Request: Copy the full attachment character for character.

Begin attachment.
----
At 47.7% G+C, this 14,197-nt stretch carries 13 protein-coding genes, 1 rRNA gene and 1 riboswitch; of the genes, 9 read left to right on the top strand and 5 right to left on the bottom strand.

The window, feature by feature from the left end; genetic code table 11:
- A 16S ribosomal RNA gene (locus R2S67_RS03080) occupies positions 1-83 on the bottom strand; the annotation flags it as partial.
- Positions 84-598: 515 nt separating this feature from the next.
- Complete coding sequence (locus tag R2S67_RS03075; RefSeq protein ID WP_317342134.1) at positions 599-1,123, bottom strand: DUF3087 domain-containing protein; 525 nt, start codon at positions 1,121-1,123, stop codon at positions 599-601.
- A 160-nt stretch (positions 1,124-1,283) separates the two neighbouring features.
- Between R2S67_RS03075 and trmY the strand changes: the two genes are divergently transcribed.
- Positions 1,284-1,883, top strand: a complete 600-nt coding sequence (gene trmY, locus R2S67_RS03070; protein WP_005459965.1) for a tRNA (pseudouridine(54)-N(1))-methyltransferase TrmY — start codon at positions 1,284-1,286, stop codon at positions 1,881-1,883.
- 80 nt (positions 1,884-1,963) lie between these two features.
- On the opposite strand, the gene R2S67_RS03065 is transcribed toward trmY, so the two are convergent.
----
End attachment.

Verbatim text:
At 47.7% G+C, this 14,197-nt stretch carries 13 protein-coding genes, 1 rRNA gene and 1 riboswitch; of the genes, 9 read left to right on the top strand and 5 right to left on the bottom strand.

The window, feature by feature from the left end; genetic code table 11:
- A 16S ribosomal RNA gene (locus R2S67_RS03080) occupies positions 1-83 on the bottom strand; the annotation flags it as partial.
- Positions 84-598: 515 nt separating this feature from the next.
- Complete coding sequence (locus tag R2S67_RS03075; RefSeq protein ID WP_317342134.1) at positions 599-1,123, bottom strand: DUF3087 domain-containing protein; 525 nt, start codon at positions 1,121-1,123, stop codon at positions 599-601.
- A 160-nt stretch (positions 1,124-1,283) separates the two neighbouring features.
- Between R2S67_RS03075 and trmY the strand changes: the two genes are divergently transcribed.
- Positions 1,284-1,883, top strand: a complete 600-nt coding sequence (gene trmY, locus R2S67_RS03070; protein WP_005459965.1) for a tRNA (pseudouridine(54)-N(1))-methyltransferase TrmY — start codon at positions 1,284-1,286, stop codon at positions 1,881-1,883.
- 80 nt (positions 1,884-1,963) lie between these two features.
- On the opposite strand, the gene R2S67_RS03065 is transcribed toward trmY, so the two are convergent.